Co-founder Denny Luan states,  “what matters is the process, not the results,” says Luan “You can’t really offer things like ‘I will name a newly discovered butterfly species after you’” in the hope that you can deliver that if you get funded.

I am going to borrow a paragraph from the website Insidehighered, due to both their outstanding story and the fact that they’ve followed the progress of Microryza for some time now.

There’s a strong social component to the startup that Luan is building with Microryza – it’s not just a place for funding, but a place for networking and sharing research. In fact, Luan describes Microryza as a “social learning” site, and he’s clear that while the goal is certainly to have scientific research projects funded, the emphasis isn’t just on the outcomes of that research. It’s on the process itself.

What is the cost for either donor or researcher? “We take a small transaction fee for all successfully funded projects, which is 10%. This includes the 3% processing fee we have to pay for payment processing.For details on how the payment processing fee is calculated, please view Stripe’s pricing. If your project does not meet its goal, we won’t charge to you or your donors.” Are donations tax-deductible? They will be soon! We’re currently working on channeling your donations directly to the researcher’s host institution so that you can receive a tax receipt from the Institution’s respective 501(3)c entity. Stay tuned for more info.

The overall design of the site is very attractive yet is also usable.  There are currently only 8 projects up on the site and they are cycled through in the top three slots highlighting the projects.

Each project is given space to include a brief introduction of the project, researcher, and includes a place to include any relevant publications or papers they’ve contributed on. The researcher is then asked a number of questions some of which are more generic as seen below and others are more targeted to their project:

  • So what is your project all about?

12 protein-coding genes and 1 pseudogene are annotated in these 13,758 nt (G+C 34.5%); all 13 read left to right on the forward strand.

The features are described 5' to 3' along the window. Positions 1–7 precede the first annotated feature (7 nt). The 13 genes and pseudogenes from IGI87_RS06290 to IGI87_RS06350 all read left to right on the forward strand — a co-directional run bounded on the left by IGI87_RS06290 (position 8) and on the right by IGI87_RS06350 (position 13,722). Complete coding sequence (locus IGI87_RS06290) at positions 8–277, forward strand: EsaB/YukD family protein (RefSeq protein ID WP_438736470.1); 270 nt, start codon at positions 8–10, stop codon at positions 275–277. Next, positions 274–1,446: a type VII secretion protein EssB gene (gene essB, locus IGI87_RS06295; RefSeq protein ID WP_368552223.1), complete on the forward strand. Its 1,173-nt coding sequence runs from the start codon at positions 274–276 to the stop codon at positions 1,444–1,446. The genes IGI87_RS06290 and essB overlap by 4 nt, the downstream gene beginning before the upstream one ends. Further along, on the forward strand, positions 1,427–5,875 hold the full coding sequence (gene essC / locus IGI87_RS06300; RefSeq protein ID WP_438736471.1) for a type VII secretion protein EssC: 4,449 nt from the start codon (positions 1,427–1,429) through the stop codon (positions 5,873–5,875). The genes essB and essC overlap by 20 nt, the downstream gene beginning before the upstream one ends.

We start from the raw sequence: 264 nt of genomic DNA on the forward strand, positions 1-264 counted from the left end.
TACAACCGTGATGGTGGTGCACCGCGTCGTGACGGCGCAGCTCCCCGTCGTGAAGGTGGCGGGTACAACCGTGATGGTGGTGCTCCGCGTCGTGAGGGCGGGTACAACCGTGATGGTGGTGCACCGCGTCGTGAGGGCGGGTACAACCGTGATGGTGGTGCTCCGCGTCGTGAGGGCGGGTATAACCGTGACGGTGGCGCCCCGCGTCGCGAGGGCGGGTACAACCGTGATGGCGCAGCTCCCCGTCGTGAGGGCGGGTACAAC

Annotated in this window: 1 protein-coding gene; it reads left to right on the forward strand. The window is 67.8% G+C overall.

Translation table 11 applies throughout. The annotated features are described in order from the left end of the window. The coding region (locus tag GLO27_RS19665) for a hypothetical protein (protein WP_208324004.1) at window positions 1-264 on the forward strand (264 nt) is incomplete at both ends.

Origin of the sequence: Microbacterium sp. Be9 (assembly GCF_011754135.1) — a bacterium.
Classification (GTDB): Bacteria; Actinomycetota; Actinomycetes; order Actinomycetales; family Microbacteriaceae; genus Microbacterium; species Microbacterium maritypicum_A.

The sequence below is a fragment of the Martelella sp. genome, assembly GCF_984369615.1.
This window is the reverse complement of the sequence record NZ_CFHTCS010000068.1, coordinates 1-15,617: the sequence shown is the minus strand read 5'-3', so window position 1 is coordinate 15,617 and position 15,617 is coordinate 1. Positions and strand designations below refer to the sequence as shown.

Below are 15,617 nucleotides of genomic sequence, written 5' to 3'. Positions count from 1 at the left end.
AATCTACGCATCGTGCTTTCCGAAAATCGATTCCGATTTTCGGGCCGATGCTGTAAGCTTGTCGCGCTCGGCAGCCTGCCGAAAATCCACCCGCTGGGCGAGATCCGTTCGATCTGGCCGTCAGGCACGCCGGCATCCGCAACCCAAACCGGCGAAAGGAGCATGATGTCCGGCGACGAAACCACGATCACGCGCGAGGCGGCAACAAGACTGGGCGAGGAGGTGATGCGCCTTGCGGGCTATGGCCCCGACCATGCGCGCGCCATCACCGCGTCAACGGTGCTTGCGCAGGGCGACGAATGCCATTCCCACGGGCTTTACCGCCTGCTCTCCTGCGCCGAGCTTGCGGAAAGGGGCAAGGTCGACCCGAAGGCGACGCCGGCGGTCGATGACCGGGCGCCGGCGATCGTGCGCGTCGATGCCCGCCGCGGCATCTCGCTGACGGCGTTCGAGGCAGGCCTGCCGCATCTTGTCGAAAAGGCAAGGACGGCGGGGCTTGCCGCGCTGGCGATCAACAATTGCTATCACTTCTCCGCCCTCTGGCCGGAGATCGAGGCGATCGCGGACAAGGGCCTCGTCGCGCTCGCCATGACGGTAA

• What inspired you to pursue this idea?
  • So this project challenges (this or that idea or problem)
  • Why does this project matter to you?
  • How do you define success?
  • What do you plan to share with your backers?
  • What’s the risk associated with a project like this?
  • If you could tell your backers any one thing, what would it be? Seriously, anything.
  • And what does this project depend on in order to be successful?
  • What are the next steps for this project?
  • What if it succeeds?


Some of the Denny Luan quotes are from this article over at insidehighered UNFORTUNATELY, I did not manage to note who the original source was for this story, I saw it in our Google+ Stream


Seattle Based Beamit Receives Funding From Schmidt And Bezos

Seattle-based Beamit, specializes in international money transfers for ordinary people. For the most part, when people wanted to send money to relatives in other countries it often meant spending time in long lines at Wal-Mart or other retail establishments, filling out long forms and waiting for Western Union or Moneygram to take in all the information and then finally the recipient would receive the funds.  This was of course, after paying outrageous fees to the service provider.

Beamit’s founder Matt Oppenheimer discovered this pain first hand while overseeing mobile and internet banking at Barclays Bank Kenya.

“Many Kenyans received money in an old and antiquated way using a cash-based system on both ends but it was an expensive and a painful customer experience,” Oppenheimer told Seattle based tech site Geekwire. “I knew that there was the opportunity to leverage digital channels, including mobile phones, to improve the lives of our customers.”

More after the break
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Seattle Based Urban Spoon Sees Big Growth In Reservations

While OpenTable is still by far the giant in the world of table reservation apps, Seattle based Urban Spoon is making great strides in a territory that once exclusively belonged to OpenTable.

UrbanSpoon has been known since it’s inception for it’s slot machine style interface for serving up great restaurant suggestions. When you open up the Urban Spoon app on your Android or iPhone you shake it and the three bars rotate like a slot machine. They eventually land on a restaurant recommendation.

UrbanSpoon reported to Geekwire that last month they sat one million people using their reservation system. That’s not a lot considering San Francisco based OpenTable claims they’ve sat over 280 million people since coming online in 1999. Opentable also claims to have 25,000 restaurants in their system.

Urban Spoon on the other hand says they have restaurants in the thousands, the San Francisco Chronicle says that Urban Spoon has 4,000 restaurants in it’s network.

More after the break